Autumn Carnival

They call it the Autumn Carnival and you may have heard of it.

It goes by many names.

Some say it was once a market, but times change and so did it.

It arrives in town after town but is never seen in-between.

But there are some things that are constant.

The Stick Man, nine feet tall, thin enough that when he turns sideways, it’s hard to see him.

The Hunger, obese, with a red sticky chin, his morbidity riding on a divan held up by four, aching men, each a different color.

The less said about the Lady of the Emerald Depths and her terrible long arms, the better.

There are the Lightning Boys and the tiger tamers and the mastodon (whose fur looks glued on) and the bears balanced on bars (how wicked-sharp their claws gleam!) and the food vendors with their dogs-on-a-stick and pink sugar clouds and popped corn and the acrobats and the carnies.

There are the clowns. There are always the clowns. But they come after. They always come after and no one likes them.

There is the Barker, the master of ceremonies and pitchman and owner all wrapped into one. With delicate features as hard-etched as glass and a smile that never fades, but is never warm. With discount tickets for the really good children and free tickets for the really naughty ones.

The Barker promises rides that will whisk you into a sugar-coated future of space travel and aliens and foreign planets or back into the dark ages with knights and maidens-to-be-saved and dragons a-plenty. The Barker will whisper about worlds that exist beyond the sunset and behind the dawn.

The Barker will make no promises about your safety.

In fact, it will be a selling point that anything with a certain amount of risk makes it just that much more special, doesn’t it?

The Barker will smile and even though you can’t feel its warmth, something about it will compel you, with that itch you get that you will understand when you’re older. That itch you get when you know you shouldn’t do something but want to do it anyway.

When the Autumn Carnival comes to town, some children will never come home. Some adults, too. Some children will return home years later, unchanged. Others will return home the same night, much older.

You could be one of them.

Make no mistake: there are no ill wishes here for you. But perhaps you’re just the right person they are looking for. The one that can come out on the other side, changed but matured as well. Something even some adults never achieve.

But you could be different.

You’d have to walk in knowing what you want. Knowing how to hold the Barker to that promise and ignore the smile, and the Barker’s readiness to make new deals with new promises. You’d have to watch out for the Stick Man out of the corner of your eye, never get near the Hunger, or the tank where the Lady waits. Never let yourself be cornered. Always leave yourself a way out.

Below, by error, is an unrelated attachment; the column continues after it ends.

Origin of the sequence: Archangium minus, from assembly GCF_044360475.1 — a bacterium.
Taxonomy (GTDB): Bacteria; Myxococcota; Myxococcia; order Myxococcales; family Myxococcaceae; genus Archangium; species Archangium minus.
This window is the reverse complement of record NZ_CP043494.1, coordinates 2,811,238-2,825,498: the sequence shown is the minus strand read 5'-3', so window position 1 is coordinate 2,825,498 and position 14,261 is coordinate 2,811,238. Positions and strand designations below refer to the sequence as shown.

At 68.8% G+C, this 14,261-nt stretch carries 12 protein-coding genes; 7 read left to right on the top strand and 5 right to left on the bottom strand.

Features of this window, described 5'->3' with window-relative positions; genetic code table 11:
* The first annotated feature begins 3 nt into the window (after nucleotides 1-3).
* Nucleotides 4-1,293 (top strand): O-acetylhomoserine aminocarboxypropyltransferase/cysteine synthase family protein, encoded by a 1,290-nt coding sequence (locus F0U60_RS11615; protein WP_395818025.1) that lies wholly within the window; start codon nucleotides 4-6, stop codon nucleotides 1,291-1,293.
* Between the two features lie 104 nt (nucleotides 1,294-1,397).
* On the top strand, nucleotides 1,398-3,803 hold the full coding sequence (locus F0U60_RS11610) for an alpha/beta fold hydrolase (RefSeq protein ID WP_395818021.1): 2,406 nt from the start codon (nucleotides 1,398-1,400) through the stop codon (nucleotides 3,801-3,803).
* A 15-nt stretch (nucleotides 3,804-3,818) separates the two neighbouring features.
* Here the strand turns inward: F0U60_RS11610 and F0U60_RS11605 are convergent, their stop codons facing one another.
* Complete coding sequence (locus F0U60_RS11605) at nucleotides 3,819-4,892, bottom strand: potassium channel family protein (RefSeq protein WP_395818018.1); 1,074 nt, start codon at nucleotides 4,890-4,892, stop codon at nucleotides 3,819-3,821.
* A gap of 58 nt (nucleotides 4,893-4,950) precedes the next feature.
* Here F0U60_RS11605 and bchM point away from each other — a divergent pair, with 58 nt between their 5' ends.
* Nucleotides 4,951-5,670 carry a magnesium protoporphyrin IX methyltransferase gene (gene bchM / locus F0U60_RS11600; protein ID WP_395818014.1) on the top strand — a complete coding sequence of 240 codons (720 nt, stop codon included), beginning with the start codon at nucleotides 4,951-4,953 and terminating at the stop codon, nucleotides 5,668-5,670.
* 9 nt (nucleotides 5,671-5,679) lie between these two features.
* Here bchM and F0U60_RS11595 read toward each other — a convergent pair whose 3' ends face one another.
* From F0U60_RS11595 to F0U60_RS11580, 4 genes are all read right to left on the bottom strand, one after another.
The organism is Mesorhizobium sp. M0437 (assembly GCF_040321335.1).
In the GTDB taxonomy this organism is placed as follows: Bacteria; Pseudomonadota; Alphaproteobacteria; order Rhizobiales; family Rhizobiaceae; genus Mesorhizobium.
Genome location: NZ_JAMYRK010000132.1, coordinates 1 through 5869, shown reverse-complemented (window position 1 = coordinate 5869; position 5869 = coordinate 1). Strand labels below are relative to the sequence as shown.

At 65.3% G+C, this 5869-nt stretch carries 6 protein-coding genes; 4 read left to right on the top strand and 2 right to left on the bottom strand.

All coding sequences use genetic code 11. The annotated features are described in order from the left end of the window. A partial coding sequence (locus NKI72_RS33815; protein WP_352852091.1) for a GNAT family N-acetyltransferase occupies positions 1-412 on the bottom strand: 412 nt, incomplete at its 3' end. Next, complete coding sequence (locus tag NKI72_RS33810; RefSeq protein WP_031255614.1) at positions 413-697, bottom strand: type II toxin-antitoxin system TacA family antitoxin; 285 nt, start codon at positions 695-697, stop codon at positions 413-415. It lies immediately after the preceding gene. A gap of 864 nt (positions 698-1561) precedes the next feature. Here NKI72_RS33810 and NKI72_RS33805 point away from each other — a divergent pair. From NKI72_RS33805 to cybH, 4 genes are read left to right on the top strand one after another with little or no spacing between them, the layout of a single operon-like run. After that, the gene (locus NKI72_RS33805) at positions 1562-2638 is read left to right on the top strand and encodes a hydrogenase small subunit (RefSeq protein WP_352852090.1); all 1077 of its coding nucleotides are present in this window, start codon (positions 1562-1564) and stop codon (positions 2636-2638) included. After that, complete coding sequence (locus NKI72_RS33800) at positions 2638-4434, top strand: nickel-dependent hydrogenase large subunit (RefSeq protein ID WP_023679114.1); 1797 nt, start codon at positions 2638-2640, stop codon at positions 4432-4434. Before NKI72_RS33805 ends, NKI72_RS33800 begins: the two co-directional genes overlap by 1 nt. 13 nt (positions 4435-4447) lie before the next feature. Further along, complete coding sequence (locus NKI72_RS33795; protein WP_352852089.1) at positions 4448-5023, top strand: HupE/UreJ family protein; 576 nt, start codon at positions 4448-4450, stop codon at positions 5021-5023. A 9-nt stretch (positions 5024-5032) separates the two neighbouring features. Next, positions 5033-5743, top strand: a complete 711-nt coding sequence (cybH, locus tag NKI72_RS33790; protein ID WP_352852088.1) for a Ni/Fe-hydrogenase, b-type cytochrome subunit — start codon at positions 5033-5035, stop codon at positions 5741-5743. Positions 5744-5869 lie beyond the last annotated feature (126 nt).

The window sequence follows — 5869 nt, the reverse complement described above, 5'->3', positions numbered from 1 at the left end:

You’d have to be brave. I think you know that.

There are three doors you would have to open, and three keys you’d need to fetch to open them.

There are mirrors that will try to fool you, to change you. Where did you think the Hunger and the Stick Man and the Lady came from? They came from the mirrors.

If you have doubts, you won’t make it past the menagerie. The bears are the least of it. Or the tigers. Or the lions.

The things that people have forgotten? Those are the worst.

The games run by the carnies will seem to be easy and the carnies are very persuasive. They will offer you real things that you will want or need. Mostly what you need. But you will lose. That is the nature of their games. Just like the nature of the food beyond them is harmful. It will tie you to the times of the sunset and the dawn, never able to step forward into the day again.

At the beginning was the Barker and at the end will be the Barker. That’s the way of it and there’s no way past it.

The Barker will want to show you the Egress. You may feel like you don’t want to see this, but in this and only this, the Egress is exactly what you need to see. Do not visit the Egress, though, until the Barker has paid up on the deal, and only that deal.

If the Barker offers more, do not take it. If the Barker proffers another deal, a better deal, do not accept it. It’s better that you leave the carnival with what you originally wanted than to risk another trip through its trials.

You will, safely, be returned home.

But now, my friend… now that you have what you desire, now that you’ve cheated the Carnival, take your victory with this small word of warning. You have been marked, dear soul.

The Carnival will return. It will return when you are at your weakest, when you are at your most broken. It will return and it will return until you are tempted to use them again. You may know them, but they also know you.

And should you lose at their little games, they will be there to collect.

They will paint your face a pale white, rouge and stage black exaggerating your smile, your eyes, your cheeks. They will show you how shuffle and how to fall and how to laugh. But they will not need to show you how to cry. Those tears will be real.

You will come last, cleaning up the pain the leave in their wake, because that’s how it always is.

The clowns always come at the end.

Leave a Reply

Your email address will not be published. Required fields are marked *

Back to Top

Discover more from William Thomas Bucclan

Subscribe now to keep reading and get access to the full archive.

Continue reading